Zlib compression at the php.ini level and Memcache conflict.

Memcached PECL Extension Support

We also support the Memcached PECL extension. This extension backends to
libmemcached and allows you to use some of the newer advanced features in
memcached 1.4.

NOTE: It is important to realize that the memcache php.ini options do not impact
the memcached extension, this new extension doesn't read in options that way.
Instead, it takes options directly from Backdrop. Because of this, you must
configure memcached in settings.php. Please look here for possible options:

An example configuration block is below, this block also illustrates our default
options (selected through performance testing). These options will be set unless
overridden in settings.php.

$settings['memcache_options'] = array(

Other options you could experiment with:

  • Memcached::OPT_COMPRESSION =&gt; FALSE

  • Memcached::OPT_BINARY_PROTOCOL =&gt; TRUE

    • This enables the Memcache binary protocol (only available in Memcached 1.4
      and later). Note that some users have reported SLOWER performance with this
      feature enabled. It should only be enabled on extremely high traffic
      networks where memcache network traffic is a bottleneck. Additional reading
      about the binary protocol:
  • Memcached::OPT_TCP_NODELAY =&gt; TRUE

    • This enables the no-delay feature for connecting sockets; it's been reported
      that this can speed up the Binary protocol (see above). This tells the TCP
      stack to send packets immediately and without waiting for a full payload,
      reducing per-packet network latency (disabling "Nagling").


Binary Protocol SASL Authentication

SASL authentication can be enabled as documented here:

SASL authentication requires a memcached server with SASL support (version 1.4.3
or greater built with --enable-sasl and started with the -S flag) and the PECL
memcached client version 2.0.0 or greater also built with SASL support. Once
these requirements are satisfied you can then enable SASL support in the
Backdrop memcache module by enabling the binary protocol and setting
memcache_sasl_username and memcache_sasl_password in settings.php. For example:

$settings['memcache_options'] = array(
  Memcached::OPT_BINARY_PROTOCOL =&gt; TRUE,
$settings['memcache_sasl_username'] = 'yourSASLUsername';
$settings['memcache_sasl_password'] = 'yourSASLPassword';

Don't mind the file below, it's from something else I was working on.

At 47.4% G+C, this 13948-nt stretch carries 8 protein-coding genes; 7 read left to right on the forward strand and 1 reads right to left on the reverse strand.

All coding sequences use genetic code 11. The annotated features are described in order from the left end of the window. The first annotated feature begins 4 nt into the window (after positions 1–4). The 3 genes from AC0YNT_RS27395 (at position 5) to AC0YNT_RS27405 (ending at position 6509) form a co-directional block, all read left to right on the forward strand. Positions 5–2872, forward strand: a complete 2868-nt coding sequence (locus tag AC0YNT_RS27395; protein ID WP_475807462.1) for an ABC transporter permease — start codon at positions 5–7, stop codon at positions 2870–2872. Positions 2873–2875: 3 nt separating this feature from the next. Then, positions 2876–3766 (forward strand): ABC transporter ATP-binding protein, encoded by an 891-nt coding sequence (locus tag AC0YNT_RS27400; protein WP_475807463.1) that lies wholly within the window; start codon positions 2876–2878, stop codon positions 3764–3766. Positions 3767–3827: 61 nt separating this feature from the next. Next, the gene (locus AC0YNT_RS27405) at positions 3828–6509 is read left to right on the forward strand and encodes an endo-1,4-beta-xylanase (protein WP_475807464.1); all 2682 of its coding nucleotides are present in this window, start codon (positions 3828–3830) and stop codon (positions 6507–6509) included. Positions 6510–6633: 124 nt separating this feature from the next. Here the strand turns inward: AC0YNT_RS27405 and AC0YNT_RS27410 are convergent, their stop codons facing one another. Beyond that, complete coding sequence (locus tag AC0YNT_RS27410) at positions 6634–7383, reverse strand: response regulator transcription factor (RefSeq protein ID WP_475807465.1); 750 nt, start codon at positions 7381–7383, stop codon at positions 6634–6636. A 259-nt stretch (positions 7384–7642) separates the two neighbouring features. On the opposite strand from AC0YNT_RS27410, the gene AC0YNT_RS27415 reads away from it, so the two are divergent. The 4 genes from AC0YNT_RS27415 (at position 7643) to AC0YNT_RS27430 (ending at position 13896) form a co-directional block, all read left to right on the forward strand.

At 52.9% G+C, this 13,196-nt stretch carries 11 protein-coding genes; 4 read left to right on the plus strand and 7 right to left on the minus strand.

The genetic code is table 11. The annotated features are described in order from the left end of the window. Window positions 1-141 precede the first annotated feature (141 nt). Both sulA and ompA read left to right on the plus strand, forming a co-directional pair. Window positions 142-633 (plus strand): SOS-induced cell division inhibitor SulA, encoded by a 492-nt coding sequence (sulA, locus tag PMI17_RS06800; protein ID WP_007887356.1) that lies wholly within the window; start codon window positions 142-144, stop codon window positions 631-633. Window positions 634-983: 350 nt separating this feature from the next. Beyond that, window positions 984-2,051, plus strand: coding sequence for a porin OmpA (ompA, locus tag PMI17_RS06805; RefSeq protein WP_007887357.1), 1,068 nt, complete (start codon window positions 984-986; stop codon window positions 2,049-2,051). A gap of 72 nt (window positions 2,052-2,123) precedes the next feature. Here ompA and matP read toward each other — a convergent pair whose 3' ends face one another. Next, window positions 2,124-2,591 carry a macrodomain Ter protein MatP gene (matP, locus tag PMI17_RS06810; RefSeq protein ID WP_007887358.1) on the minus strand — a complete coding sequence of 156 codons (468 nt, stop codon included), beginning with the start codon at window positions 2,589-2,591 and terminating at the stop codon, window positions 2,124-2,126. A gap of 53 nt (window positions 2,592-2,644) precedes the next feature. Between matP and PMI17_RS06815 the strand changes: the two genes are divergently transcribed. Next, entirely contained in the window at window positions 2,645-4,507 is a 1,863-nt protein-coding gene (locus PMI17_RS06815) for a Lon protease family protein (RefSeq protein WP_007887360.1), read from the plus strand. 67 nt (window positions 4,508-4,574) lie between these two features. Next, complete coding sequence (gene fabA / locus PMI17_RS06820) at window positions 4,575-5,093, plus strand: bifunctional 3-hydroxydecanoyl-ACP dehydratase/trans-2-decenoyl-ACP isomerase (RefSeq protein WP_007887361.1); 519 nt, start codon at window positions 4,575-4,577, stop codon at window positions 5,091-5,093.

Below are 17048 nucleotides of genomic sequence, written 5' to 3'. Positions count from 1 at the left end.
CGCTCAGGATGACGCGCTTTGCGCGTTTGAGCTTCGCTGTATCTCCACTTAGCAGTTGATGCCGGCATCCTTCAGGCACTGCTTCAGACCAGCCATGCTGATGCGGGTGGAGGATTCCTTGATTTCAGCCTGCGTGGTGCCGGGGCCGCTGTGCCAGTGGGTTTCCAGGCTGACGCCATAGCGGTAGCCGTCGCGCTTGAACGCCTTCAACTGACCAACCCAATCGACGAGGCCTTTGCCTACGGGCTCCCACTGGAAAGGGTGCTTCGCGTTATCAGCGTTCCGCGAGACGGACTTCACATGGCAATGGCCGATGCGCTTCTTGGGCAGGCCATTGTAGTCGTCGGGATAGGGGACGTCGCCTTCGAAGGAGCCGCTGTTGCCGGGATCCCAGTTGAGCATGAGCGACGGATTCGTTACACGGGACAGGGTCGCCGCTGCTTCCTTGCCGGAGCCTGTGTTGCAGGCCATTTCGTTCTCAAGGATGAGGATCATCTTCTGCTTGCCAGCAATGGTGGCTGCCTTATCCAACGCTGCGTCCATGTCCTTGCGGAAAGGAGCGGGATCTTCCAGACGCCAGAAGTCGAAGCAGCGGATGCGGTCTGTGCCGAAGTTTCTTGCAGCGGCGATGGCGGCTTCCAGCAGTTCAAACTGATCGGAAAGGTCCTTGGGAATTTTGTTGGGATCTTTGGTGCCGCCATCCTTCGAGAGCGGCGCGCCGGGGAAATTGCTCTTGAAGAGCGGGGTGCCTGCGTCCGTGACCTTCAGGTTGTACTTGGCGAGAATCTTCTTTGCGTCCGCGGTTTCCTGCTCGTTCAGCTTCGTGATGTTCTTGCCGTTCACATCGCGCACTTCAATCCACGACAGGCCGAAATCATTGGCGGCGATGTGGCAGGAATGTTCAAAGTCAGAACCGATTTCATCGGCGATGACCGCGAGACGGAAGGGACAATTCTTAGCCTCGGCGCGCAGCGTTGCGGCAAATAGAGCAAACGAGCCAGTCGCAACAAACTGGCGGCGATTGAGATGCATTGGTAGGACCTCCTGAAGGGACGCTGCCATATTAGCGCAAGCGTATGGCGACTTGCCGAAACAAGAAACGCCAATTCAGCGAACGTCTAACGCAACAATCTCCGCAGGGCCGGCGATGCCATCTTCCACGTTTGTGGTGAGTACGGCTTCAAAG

ASCII Protocol Authentication

If you do not want to enable the binary protocol, you can instead enable token
authentication with the default ASCII protocol.

ASCII protocol authentication requires Memcached version 1.5.15 or greater
started with the -Y flag, and the PECL memcached client. It was originally
documented in the memcached 1.5.15 release notes:

While it will work with 1.5.15 or greater, it's strongly recommended you use
memcached 1.6.4 or greater due to the following bug fix:

Additional detail about this feature can be found in the protocol documentation:

All your memcached servers need to be started with the -Y option to specify a
local path to an authfile which can contain up to 8 "username:pasword"
pairs, any of which can be used for authentication. For example, a simple
authfile may look as follows:


You can then configure your website to authenticate with this username and
password as follows:

$conf['memcache_ascii_auth'] = 'foo bar';

Enabling ASCII protocol authentication during load testing resulted in less than
1% overhead.

Amazon Elasticache

You can use the Backdrop Memcache module to talk with Amazon Elasticache, but to
enable Automatic Discovery you must use Amazon's forked version of the PECL
Memcached extension with Dynamic Client Mode enabled.

Their PECL Memcached fork is maintained on GitHub:

If you are using PHP 7 you need to select the php7 branch of their project.

Once the extension is installed, you can enable Dynamic Client Mode as follows:

$settings['memcache_options'] = array(
  Memcached::OPT_CLIENT_MODE  =&gt; Memcached::DYNAMIC_CLIENT_MODE,

You then configure the module normally. Amazon explains:

"If you use Automatic Discovery, you can use the cluster's Configuration
Endpoint to configure your Memcached client."

The Configuration Endpoint must have 'cfg' in the name or it won't work. Further
documentation can be found here:

If you don't want to use Automatic Discovery you don't need to install the
forked PECL extension, Amazon explains:

"If you don't use Automatic Discovery, you must configure your client to use
the individual node endpoints for reads and writes. You must also keep track
of them as you add and remove nodes."